Debate erupts over wording of new Park Service guidelines
The National Park Service says the management guidelines governing national parks need to be clarified in the face of a changing world, thus prompting the pending rewrite.
“Every day, without fail, we are tested when we make decisions on what to do or what not to do, what to build or what not to build, what to allow or what not to allow,” Stephen Martin, deputy director of the Park Service, said during a Senate testimony on the proposed changes in November. “By evolving and adapting our policies to keep the parks relevant to the public we serve, we ensure that future generations will have the same opportunities for enjoyment of park resources that we have today.”
Martin said the new guidelines give parks better criteria for making decisions and allow more flexibility where needed. Sometimes a new activity in a park could be considered incompatible at first glance but could be incorporated without impacts to other park users if given a chance, Martin said.
“By applying a more sophisticated planning process, the manager may conclude that even small adjustments in the time or location of activities can avoid or adequately mitigate the conflict,” Martin said. “The revised policies encourage this kind of forward-thinking management.”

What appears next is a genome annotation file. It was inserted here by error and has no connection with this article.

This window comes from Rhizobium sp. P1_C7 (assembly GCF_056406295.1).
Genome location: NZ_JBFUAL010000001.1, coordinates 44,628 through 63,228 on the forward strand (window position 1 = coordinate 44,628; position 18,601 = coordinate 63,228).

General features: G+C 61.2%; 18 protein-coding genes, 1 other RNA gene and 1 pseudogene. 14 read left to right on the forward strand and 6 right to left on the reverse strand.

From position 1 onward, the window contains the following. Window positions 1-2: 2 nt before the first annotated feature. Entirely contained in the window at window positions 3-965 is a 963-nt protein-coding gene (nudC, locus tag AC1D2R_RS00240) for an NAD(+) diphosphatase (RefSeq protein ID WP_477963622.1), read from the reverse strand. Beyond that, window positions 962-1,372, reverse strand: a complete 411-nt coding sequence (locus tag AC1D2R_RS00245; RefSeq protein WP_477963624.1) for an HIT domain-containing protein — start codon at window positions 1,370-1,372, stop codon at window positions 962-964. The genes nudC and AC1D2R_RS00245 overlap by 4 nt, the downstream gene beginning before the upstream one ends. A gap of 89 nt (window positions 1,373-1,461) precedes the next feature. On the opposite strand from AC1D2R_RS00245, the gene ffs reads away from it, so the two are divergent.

The new policies also emphasize national parks’ needs to work with neighboring communities and not see themselves as an island or operating in a vacuum.
“By enhancing the National Park Service focus on partnering with communities and neighbors, we intend to ensure that sites representing the fullness of the American experience are preserved,” Martin said.
Martin said nothing in the policies will compromise the long-held tenants of the Park Service.
“These new draft policies maintain our strong commitment to the fundamental mission of the NPS to protect and allow for appropriate enjoyment of the parks,” Martin said. Martin also said that members of Congress have expressed an interest in seeing the Park Service review its policies.
Fran P. Mainella, director of the National Park Service, has said accusations that the rewrite is an attempt to undermine park values are unfounded.
“Despite what you may have heard or read in the media, these draft policies do not increase the likelihood of more snowmobiles, cell towers, personal watercraft, commercial activities, reduced air quality or other activities currently governed by law or regulation in the national parks,” Mainella wrote in a letter to Park Service employees.
“We remain fully committed and passionate about passing on America’s treasured places improved to future generations,” she wrote.
In response to an editorial on the rewrite in the New York Times titled “Destroying the National Parks,” Mainella wrote a letter to the editor calling the editorial’s take on the rewrite inaccurate.
“As we balance the conservation of our natural resources with an enjoyable experience for the visitor, the Park Service must continue to incorporate contemporary management practices,” Mainella wrote.